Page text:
In the News

Dr. Michelle KhoTechnology in Rehabilitation: In-Bed Cycling as a Tool for Early Rehabilitation in the Intensive Care Unit

What was the purpose of the research study?

The CYCLE (Critical Care Cycling to Improve Lower Extremity Strength) Research Program is the first study of its kind in Canada.  The aim of CYCLE is to study whether early exercise using in-bed cycling, started within the first four days of Mechanical Ventilation (MV) and first seven days of Intensive Care Unit (ICU) admission, helps patients recover faster from their ICU stay. Our current study is the CYCLE pilot randomized controlled trial (RCT), where we are studying the feasibility of in-bed cycling in seven hospitals across Ontario.

Why is this research study important?

We know that the ICU offers unique challenges for patient rehabilitation because many of them are mechanically ventilated, sedated, and connected to numerous catheters and devices. The loss of muscle mass and strength occurs rapidly during the first 10 days of an ICU stay, so targeting patients early in their ICU stay is critical to improve their health outcomes.

What was the result of the study and what impact will it have?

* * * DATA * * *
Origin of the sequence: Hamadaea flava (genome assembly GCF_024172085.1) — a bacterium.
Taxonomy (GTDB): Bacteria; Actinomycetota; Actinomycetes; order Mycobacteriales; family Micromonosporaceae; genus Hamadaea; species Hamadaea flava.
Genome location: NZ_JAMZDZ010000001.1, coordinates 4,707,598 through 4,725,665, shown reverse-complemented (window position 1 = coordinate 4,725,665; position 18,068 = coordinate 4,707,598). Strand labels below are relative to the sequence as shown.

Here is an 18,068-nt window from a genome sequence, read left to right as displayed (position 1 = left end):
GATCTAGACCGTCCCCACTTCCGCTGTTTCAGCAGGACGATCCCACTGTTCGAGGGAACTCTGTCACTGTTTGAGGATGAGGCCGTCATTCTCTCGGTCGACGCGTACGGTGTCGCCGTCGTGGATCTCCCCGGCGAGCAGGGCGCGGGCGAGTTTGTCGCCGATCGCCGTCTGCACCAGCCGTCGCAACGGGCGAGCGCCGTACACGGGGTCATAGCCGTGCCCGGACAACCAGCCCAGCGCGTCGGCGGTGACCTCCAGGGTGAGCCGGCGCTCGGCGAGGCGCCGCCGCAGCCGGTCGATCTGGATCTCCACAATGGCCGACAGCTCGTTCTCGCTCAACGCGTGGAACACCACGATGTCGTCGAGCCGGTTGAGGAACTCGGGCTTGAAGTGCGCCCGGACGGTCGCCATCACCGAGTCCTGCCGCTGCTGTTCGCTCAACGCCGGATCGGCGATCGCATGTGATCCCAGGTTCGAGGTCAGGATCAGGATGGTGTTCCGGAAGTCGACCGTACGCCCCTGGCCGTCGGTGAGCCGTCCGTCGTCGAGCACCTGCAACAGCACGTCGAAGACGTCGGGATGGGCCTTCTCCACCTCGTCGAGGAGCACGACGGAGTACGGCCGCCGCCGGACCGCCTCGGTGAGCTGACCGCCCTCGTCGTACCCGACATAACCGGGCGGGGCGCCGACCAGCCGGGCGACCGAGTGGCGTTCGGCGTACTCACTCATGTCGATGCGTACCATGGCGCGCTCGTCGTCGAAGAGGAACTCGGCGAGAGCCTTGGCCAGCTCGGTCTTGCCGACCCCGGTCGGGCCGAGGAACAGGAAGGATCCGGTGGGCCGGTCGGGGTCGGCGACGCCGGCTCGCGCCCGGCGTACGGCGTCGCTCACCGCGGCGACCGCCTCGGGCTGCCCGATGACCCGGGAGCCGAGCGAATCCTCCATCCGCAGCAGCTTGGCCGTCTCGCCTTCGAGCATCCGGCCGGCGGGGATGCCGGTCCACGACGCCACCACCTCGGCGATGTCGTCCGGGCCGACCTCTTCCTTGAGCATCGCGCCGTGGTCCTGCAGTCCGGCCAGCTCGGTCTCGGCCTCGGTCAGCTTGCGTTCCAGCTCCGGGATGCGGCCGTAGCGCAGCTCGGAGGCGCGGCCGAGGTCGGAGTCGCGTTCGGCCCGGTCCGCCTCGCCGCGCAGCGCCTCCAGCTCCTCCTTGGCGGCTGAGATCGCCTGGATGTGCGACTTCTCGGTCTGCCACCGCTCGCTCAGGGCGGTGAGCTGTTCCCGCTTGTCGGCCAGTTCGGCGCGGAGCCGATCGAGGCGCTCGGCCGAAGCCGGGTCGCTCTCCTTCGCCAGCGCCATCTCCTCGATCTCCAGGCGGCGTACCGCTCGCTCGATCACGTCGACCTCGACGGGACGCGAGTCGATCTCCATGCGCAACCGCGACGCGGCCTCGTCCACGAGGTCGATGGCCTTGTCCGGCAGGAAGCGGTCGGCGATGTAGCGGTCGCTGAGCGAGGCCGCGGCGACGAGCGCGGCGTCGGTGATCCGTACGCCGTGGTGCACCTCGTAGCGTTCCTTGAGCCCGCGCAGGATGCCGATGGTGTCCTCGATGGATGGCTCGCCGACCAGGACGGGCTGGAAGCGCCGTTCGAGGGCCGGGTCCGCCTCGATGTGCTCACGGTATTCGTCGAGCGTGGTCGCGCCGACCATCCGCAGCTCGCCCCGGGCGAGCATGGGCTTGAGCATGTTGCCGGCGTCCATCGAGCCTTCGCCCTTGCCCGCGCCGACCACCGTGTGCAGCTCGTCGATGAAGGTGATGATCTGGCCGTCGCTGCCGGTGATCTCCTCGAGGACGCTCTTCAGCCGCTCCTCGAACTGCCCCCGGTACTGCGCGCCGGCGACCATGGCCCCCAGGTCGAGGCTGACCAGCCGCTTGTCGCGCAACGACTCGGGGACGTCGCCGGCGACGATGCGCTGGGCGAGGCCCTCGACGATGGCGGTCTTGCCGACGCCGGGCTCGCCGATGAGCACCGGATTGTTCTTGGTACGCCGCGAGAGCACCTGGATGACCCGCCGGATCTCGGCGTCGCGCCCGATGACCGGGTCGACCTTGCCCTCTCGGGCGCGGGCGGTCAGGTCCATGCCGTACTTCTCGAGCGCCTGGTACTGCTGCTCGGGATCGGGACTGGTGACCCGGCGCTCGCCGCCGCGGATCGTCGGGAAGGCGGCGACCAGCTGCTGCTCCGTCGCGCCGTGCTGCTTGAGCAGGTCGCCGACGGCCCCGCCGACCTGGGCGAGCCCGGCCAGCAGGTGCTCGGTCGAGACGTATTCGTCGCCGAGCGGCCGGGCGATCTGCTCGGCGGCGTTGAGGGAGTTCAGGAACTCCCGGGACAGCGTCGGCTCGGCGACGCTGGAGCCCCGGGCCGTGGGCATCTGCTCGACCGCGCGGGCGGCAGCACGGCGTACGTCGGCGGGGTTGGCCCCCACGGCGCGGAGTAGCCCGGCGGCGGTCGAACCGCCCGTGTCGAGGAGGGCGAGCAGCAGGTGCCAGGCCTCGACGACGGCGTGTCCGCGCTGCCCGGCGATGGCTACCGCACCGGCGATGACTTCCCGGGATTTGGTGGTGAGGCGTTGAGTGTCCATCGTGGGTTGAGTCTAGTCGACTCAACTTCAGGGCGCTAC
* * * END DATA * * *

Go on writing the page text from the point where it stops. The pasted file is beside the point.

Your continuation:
In our first study, TryCYCLE, we demonstrated early in-bed cycling as a rehabilitation intervention is feasible and  safe for patients receiving MV. Most importantly, the patients enjoyed the in-bed cycling and it offered them and their family members hope.

Our CYCLE pilot RCT will help us understand if we can feasibly study early in-bed cycling in multiple academic ICUs.  Results from our CYCLE pilot RCT will inform the larger RCT to determine if early in-bed cycling results in patients being more independent with their activities of daily living when they leave the hospital.  Our pilot RCT is helping use move one step closer to changing how we provide rehabilitation programs in the ICU.

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Credit: Canadian Physiotherapy Association
Physiotherapy Practice, Winter 2016, Vol. 6 No. 1


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Nominations are requested for the 32nd annual J. Allyn Taylor International Prize in Medicine

We are soliciting nominations for the 2016 J. Allyn Taylor International Prize in Medicine. The Prize of $25,000 is awarded annually to one or more individuals who have made significant contributions in basic or clinical research.

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